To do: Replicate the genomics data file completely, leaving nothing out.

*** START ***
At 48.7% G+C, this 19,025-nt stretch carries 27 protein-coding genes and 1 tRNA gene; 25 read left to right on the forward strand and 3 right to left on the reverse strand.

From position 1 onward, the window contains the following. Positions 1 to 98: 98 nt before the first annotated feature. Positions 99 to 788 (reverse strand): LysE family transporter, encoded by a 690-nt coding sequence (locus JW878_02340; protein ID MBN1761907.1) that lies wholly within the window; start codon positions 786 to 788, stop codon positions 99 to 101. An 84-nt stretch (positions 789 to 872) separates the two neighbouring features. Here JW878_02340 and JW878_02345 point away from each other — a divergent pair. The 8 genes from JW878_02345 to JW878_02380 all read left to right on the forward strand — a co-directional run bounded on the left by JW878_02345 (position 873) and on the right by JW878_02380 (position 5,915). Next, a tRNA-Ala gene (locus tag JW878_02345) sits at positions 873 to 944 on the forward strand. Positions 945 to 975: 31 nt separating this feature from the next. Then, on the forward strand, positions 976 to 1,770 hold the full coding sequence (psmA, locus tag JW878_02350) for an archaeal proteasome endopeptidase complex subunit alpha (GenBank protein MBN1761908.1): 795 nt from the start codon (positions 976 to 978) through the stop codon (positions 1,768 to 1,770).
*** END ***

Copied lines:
At 48.7% G+C, this 19,025-nt stretch carries 27 protein-coding genes and 1 tRNA gene; 25 read left to right on the forward strand and 3 right to left on the reverse strand.

From position 1 onward, the window contains the following. Positions 1 to 98: 98 nt before the first annotated feature. Positions 99 to 788 (reverse strand): LysE family transporter, encoded by a 690-nt coding sequence (locus JW878_02340; protein ID MBN1761907.1) that lies wholly within the window; start codon positions 786 to 788, stop codon positions 99 to 101. An 84-nt stretch (positions 789 to 872) separates the two neighbouring features. Here JW878_02340 and JW878_02345 point away from each other — a divergent pair. The 8 genes from JW878_02345 to JW878_02380 all read left to right on the forward strand — a co-directional run bounded on the left by JW878_02345 (position 873) and on the right by JW878_02380 (position 5,915). Next, a tRNA-Ala gene (locus tag JW878_02345) sits at positions 873 to 944 on the forward strand. Positions 945 to 975: 31 nt separating this feature from the next. Then, on the forward strand, positions 976 to 1,770 hold the full coding sequence (psmA, locus tag JW878_02350) for an archaeal proteasome endopeptidase complex subunit alpha (GenBank protein MBN1761908.1): 795 nt from the start codon (positions 976 to 978) through the stop codon (positions 1,768 to 1,770).